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The U.S. Department of Agriculture shut down a Foster Farms poultry processing plant in Livingston, Calif., Wednesday, saying it was infested with live cockroaches, which can pose a threat to public health.
The move comes even as that site and two other California chicken plants remain under heightened USDA scrutiny following two outbreaks of salmonella food poisoning in the past year, including one that is ongoing and has sickened at least 416 people in 23 states and Puerto Rico.
"Today our inspectors observed insanitary conditions in the plant," said Adam Tarr, a spokesman for the USDA's Food Safety and Inspection Service.
USDA officials said they couldn't confirm how many cockroaches were found or where in the fresh chicken production plant they were located.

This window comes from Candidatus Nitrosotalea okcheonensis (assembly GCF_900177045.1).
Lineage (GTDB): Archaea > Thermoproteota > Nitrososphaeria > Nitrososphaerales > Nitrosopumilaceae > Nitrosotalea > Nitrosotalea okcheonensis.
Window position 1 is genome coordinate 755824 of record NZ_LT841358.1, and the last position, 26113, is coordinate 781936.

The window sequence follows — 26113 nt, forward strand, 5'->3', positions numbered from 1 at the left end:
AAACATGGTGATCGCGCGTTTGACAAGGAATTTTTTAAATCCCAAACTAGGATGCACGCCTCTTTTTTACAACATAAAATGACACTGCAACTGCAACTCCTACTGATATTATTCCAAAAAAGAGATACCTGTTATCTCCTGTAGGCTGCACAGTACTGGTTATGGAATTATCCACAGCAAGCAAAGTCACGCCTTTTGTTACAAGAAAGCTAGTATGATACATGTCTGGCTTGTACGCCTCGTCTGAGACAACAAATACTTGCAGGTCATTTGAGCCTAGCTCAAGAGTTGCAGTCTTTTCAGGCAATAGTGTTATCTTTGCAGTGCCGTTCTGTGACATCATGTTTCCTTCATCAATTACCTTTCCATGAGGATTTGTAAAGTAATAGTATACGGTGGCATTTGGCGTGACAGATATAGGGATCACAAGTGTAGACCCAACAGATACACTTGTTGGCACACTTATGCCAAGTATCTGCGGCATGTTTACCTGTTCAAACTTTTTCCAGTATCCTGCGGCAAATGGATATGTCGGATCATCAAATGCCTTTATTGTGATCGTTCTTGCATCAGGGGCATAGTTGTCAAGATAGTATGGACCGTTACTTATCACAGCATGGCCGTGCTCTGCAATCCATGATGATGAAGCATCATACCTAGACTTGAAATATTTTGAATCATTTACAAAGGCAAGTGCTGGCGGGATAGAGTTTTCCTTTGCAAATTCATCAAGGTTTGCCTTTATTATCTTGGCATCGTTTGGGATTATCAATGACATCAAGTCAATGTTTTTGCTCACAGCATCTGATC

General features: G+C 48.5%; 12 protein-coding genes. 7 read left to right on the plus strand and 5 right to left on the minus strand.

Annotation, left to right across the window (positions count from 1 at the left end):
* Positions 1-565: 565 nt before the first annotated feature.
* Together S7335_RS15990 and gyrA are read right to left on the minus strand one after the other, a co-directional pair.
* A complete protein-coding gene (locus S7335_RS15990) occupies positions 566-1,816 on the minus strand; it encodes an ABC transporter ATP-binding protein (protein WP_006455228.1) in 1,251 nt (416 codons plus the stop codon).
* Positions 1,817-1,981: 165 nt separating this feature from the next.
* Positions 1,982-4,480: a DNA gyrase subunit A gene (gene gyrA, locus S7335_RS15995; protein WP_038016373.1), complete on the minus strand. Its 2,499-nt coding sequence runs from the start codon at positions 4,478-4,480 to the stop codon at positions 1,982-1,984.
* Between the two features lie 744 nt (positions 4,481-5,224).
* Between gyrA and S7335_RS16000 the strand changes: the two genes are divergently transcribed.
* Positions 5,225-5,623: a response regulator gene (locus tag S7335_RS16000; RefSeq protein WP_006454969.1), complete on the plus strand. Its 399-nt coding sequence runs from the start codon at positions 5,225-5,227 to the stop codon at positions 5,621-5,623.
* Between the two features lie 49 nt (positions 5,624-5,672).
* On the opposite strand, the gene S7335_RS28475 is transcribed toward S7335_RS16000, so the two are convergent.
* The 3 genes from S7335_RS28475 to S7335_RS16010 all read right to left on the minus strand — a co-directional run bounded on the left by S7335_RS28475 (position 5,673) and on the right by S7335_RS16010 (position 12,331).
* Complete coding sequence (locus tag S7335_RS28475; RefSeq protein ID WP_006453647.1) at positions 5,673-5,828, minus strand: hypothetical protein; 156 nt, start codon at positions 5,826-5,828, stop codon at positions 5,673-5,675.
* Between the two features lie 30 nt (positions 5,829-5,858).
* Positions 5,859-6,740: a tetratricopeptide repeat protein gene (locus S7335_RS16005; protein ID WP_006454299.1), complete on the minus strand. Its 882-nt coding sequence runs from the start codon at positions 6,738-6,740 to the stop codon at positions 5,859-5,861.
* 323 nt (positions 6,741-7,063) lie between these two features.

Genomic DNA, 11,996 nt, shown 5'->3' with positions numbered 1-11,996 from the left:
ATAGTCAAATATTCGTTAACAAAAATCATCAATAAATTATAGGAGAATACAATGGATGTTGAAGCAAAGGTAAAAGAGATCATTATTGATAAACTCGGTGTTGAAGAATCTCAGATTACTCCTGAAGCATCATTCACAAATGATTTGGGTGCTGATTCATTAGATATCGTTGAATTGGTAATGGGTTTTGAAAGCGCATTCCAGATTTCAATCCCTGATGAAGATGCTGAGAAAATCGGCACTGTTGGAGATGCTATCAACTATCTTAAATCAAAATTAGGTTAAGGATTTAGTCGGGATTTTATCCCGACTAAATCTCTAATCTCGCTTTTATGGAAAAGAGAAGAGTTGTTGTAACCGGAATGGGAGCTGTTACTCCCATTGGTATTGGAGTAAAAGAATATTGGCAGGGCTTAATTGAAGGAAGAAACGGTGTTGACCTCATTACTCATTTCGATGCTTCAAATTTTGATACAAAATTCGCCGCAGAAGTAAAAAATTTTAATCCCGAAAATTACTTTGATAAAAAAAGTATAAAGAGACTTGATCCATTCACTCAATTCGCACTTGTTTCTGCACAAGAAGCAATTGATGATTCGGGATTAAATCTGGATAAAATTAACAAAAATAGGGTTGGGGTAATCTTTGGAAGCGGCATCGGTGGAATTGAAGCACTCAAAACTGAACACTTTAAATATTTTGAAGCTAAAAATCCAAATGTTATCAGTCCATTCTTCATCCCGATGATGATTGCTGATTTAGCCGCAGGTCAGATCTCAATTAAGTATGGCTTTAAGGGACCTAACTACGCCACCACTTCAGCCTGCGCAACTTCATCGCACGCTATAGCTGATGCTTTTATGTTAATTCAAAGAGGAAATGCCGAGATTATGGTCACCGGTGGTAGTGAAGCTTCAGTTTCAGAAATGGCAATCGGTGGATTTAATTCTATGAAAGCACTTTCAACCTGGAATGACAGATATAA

The agency pulled the inspectors from the plant, which effectively shuts down the operation.
Foster Farms officials confirmed the shut-down in a statement Wednesday, saying they temporarily stopped operations "to allow for enhanced sanitizing to take place."
"The plant treatment took place this afternoon and the company expects to fully resume operation once approved for inspection by FSIS," officials said in a statement.
Cockroaches are considered pests that can carry bacteria, including salmonella. Tarr said that Wednesday's shutdown was not related to the ongoing outbreak.
FSIS in October threatened to close the Livingston plant and two others in Fresno, Calif., but agreed to allow the firm to remain open while officials put a new multi-step process in place for salmonella control.
Throughout both salmonella outbreaks, Foster Farms officials issued no recalls of potentially tainted products, instead advising consumers to handle chicken properly and to cook it thoroughly to a temperature of 165 degrees Fahrenheit.